DieticianDietitians supervise the preparation and service of food, develop modified diets, participate in research, and educate individuals and groups on good nutritional habits. The goals of dietitians are to provide medical nutritional intervention, and to obtain, safely prepare, serve and advise on flavorsome, attractive, and nutritious food for patients, groups and communities. Dietary modification to address medical issues involving dietary intake is a major part of dietetics (the study of nutrition as it relates to health). For example, working in consultation with physicians and other health care providers, a dietitian may provide specific artificial nutritional needs to patients unable to consume food normally. Professional dietitians may also provide specialist services such as in diabetes, obesity, oncology, osteoporosis, pediatrics, renal disease, and micronutrient research.
In many countries, only people who have specified educational credentials and other professional requirements can call themselves "dietitians" — the title is legally protected. The term "nutritionist" is also widely used; however, the terms "dietitian" and "nutritionist" should not be considered interchangeable — the training, regulation and scope of practice of the two professional titles can be very different across individuals and jurisdictions.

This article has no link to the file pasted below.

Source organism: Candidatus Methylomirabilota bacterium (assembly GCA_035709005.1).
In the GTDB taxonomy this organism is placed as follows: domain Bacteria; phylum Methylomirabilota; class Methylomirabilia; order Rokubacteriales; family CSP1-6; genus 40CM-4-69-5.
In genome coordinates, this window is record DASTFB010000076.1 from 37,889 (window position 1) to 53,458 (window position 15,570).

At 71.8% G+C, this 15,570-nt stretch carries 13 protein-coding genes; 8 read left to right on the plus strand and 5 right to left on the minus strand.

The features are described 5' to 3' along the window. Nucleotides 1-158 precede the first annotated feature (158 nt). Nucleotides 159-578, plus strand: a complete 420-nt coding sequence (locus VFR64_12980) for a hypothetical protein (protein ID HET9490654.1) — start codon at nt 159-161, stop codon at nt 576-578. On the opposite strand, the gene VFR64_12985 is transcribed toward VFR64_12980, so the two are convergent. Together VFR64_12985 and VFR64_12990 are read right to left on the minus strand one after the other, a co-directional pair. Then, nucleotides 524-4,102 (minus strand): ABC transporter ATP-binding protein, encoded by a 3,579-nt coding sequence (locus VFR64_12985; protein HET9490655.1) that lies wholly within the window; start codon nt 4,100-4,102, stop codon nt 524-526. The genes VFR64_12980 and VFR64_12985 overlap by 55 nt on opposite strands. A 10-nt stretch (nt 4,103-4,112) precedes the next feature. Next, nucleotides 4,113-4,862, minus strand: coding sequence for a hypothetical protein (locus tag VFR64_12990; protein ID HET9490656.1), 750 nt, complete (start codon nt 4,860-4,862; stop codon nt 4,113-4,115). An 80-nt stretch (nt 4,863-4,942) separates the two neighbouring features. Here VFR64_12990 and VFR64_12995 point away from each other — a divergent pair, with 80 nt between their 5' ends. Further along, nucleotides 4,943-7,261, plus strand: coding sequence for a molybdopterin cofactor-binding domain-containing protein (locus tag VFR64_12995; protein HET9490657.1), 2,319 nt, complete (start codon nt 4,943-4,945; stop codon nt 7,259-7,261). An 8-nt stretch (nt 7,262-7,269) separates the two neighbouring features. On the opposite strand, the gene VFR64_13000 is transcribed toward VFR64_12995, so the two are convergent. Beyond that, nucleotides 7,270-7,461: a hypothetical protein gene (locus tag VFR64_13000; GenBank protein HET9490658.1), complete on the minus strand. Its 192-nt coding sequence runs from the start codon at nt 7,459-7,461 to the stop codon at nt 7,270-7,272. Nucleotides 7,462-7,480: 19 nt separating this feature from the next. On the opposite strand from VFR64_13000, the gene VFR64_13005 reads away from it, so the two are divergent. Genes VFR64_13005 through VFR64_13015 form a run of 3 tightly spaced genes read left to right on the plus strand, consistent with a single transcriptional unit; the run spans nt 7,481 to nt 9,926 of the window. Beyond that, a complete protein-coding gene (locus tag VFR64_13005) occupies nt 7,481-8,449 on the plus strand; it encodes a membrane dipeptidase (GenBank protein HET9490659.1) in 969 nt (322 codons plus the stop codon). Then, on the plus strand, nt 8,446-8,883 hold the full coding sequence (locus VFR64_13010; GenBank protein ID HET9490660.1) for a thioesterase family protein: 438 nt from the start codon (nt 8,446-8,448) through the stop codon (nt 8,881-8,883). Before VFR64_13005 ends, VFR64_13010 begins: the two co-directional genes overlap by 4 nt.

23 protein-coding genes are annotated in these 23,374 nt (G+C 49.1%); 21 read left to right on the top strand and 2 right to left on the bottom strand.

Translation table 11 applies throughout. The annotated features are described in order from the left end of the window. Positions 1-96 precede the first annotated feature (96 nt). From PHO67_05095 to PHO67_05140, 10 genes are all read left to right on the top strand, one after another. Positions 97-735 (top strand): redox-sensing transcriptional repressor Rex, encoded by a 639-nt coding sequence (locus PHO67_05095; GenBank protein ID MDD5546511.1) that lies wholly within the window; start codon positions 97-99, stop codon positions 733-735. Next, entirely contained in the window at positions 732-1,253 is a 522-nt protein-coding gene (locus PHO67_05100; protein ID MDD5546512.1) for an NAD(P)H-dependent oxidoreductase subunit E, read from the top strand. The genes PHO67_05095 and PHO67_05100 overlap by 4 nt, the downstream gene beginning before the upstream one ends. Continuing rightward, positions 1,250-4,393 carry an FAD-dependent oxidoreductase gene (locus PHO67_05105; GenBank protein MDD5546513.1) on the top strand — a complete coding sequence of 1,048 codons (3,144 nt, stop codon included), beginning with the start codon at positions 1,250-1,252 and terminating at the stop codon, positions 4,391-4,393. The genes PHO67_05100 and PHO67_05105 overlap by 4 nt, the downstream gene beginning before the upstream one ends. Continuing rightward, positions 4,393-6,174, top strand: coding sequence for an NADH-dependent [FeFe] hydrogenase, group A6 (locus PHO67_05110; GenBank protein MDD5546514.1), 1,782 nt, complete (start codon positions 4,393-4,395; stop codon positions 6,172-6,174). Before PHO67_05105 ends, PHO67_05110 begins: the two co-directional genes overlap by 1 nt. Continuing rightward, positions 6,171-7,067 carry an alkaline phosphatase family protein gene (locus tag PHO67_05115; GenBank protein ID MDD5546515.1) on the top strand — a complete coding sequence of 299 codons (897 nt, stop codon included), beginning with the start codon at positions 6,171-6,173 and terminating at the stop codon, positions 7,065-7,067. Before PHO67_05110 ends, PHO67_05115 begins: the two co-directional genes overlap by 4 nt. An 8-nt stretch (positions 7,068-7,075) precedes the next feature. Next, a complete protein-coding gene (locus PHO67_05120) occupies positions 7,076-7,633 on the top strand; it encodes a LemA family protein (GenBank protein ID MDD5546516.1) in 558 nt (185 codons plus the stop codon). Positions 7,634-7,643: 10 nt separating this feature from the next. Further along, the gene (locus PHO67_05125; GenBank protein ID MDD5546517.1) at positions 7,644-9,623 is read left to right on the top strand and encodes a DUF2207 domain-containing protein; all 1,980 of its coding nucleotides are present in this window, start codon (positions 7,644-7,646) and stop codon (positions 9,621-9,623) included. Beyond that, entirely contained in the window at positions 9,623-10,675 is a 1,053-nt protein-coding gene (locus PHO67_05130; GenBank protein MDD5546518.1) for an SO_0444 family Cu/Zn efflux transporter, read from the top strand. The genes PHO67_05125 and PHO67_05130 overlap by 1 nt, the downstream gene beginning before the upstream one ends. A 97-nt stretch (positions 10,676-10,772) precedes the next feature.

Clinical dietitians work in hospitals, nursing care facilities and other health care facilities to provide nutrition therapy to patients with a variety of health conditions, and provide dietary consultations to patients and their families. They confer with other health care professionals to review patients' medical charts and develop individual plans to meet nutritional requirements. Some clinical dietitians will also create or deliver outpatient or public education programs in health and nutrition. Clinical dietitians may provide specialized services in areas of nourishment and diets, tube feedings (called enteral nutrition), and intravenous feedings (called parenteral nutrition) such as total parenteral nutrition (TPN) or peripheral parenteral nutrition (PPN).